Thursday, February 3, 2011

Quote of the day

Tim Kowal, responding to Ezra Klein:
It matters whether a law merely encourages a market participant to choose one transaction over another, or whether it seeks to force citizens into the market in the first place. Subsidizing economic choices is problematic enough. But ultimately, the status quo from the government’s point of view is that economic activity is occurring, taxes are collected automatically, and the government prodding occurs ex post. With a mandate, however, the status quo is changed. From the government’s point of view, no economic activity is occurring. To make it occur, the government has to issue a penalty ex ante.

FLG has written before and will write it again -- Ezra Klein is a green eyeshade bean counter who has zero ability to see the long-term, big picture.

2 comments:

Anonymous said...

Ezra has zero ability to see anything. Did you catch Turley this am:

Our Ford Pinto health care law takes a hit

After this week's decision striking down the entire federal health care law as unconstitutional, the White House went into a full convulsive rage at Judge Roger Vinson of the Northern District of Florida.

Borrowing an attack that has more often been heard from Republican administrations, Stephanie Cutter, a senior adviser to President Obama, issued a statement denouncing Vinson as a "judicial activist." That charge was quickly picked up by Democratic lawmakers. The evidence cited for this charge was the fact that Vinson "declared that the entire law is null and void even though the only provision he found unconstitutional was the (individual mandate) provision," which requires every citizen to buy health insurance.

What the White House does not mention is that it played a game of chicken over health care with the court and lost a critical battle in Florida. Instead of inserting a "severability clause" designed to protect an act from this type of global rejection, the legislation was rammed through a divided Congress with diminishing public support.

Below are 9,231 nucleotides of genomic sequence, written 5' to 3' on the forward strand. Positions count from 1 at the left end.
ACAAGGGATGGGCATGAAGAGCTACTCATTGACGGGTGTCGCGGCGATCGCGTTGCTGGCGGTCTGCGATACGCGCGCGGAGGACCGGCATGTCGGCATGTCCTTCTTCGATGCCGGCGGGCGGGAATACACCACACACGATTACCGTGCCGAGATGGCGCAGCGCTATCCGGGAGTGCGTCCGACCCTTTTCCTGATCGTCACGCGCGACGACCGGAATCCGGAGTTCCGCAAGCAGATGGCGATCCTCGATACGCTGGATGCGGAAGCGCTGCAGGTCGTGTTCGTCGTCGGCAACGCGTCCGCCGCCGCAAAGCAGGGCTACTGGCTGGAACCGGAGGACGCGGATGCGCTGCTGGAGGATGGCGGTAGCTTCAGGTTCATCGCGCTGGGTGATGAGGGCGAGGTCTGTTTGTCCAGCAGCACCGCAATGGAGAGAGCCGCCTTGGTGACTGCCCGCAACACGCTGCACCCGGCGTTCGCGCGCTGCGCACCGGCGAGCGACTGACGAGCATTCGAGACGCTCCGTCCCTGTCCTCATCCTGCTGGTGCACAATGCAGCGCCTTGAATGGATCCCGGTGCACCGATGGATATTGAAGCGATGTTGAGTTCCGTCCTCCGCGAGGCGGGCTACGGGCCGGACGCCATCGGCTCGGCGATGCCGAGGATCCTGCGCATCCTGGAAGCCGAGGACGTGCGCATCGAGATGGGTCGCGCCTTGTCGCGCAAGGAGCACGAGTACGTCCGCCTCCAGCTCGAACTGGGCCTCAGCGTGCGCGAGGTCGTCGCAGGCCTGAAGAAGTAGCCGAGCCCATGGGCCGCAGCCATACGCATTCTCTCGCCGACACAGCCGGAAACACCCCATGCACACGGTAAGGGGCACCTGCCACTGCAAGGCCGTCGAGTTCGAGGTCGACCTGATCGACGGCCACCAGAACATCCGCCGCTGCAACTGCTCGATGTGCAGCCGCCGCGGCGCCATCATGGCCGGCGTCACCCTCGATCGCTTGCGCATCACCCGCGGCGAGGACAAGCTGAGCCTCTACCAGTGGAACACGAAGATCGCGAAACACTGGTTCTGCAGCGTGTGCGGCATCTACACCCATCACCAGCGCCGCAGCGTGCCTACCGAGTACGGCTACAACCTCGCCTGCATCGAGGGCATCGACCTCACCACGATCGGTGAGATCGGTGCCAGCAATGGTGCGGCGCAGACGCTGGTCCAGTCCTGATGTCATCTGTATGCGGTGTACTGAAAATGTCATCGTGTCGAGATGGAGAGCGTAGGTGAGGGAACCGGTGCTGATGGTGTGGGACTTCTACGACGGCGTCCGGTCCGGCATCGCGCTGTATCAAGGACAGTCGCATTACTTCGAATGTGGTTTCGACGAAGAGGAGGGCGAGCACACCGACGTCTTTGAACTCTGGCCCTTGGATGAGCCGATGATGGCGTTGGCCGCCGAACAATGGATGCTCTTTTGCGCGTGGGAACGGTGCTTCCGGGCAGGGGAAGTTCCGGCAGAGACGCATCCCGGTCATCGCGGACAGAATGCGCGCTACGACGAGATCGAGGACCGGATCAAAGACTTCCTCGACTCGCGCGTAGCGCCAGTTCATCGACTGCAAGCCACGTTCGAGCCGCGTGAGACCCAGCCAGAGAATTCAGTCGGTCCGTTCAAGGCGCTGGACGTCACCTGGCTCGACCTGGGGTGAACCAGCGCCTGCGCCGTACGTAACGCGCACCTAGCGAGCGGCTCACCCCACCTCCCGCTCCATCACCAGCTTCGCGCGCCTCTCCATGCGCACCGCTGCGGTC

The absence of the clause was just one of the flaws in this legislation, which even sponsors now admit must be amended to address serious problems ranging from paperwork overload to uncertain costs to questions over what plans will count under the law. Even for some of us who support national health care, the bill unnecessarily triggered the constitutional fight that led to its rejection in two federal courts. There were alternatives to achieve the same end, but what was lacking was a willingness to reconsider these provisions with the approach of the new Congress.
A standard feature

Yet the failure of lawmakers to insert a boilerplate severability clause is the most puzzling. The standard clause — pardon the legalese — states, "If any particular provision of this act, or the application thereof to any person or circumstance, is held invalid, the remainder of the act and the application of such provision to other persons or circumstances shall not be affected thereby." It is generally on a short list of basic elements for legislation, such as putting a title and preamble on a bill.

cont'd...

Anonymous said...

The national health care bill contained such a provision, but it was removed before passage. Of course, even without such a clause, judges can still avoid striking down an entire law and confine their rulings to a specific provision. That is what Judge Henry Hudson did last year in Virginia after finding the individual mandate unconstitutional. Hudson was right to do so, in my view, but that does not make Vinson a judicial activist.

The charge of activism sounds like the lament of every bad gambler after being discouraged from playing a high-risk hand.
The risk was always there

Many — including yours truly — had raised concerns over the constitutionality of the individual mandate. Even the respected Congressional Research Service noted that such objections might have merit. Ultimately, public officials in 26 states have challenged the law.

Even if one accepts that the removal of the clause was just some colossal, inexplicable blunder, it was the blunder of the White House and Congress — not the courts. The result was a Ford Pinto law — a fast and cheap vehicle that would explode with even low-speed collisions.

The Justice Department undermined its own case by repeatedly warning Vinson in court that if he struck down the individual mandate, the law would be fundamentally crippled. Without the mandate (and young healthy people forced to buy insurance), the plan is fatally underfunded. It appeared to the court that the administration was arguing that it was an "all-or-nothing" proposition. Vinson's ruling: Nothing it is.

Of course, the law could be ultimately saved by the U.S. Supreme Court, where it is clearly heading. In the end, however, it seems a bit forced for the Obama administration to throw around the old cry of "judicial activism" when it pushed through a law that removed the critical safety provision for severability.

The problem with games of chicken is that sometimes the other guy does not jump before the cliff.
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They played chicken with the people too by having Nancy Pelosi and the Black Congressional congress walk through the crowds that day of the passage trying to provoke an incident. When it didn't happen they said the n word was hurled at them from the racist tea party.

Mrs. P

 
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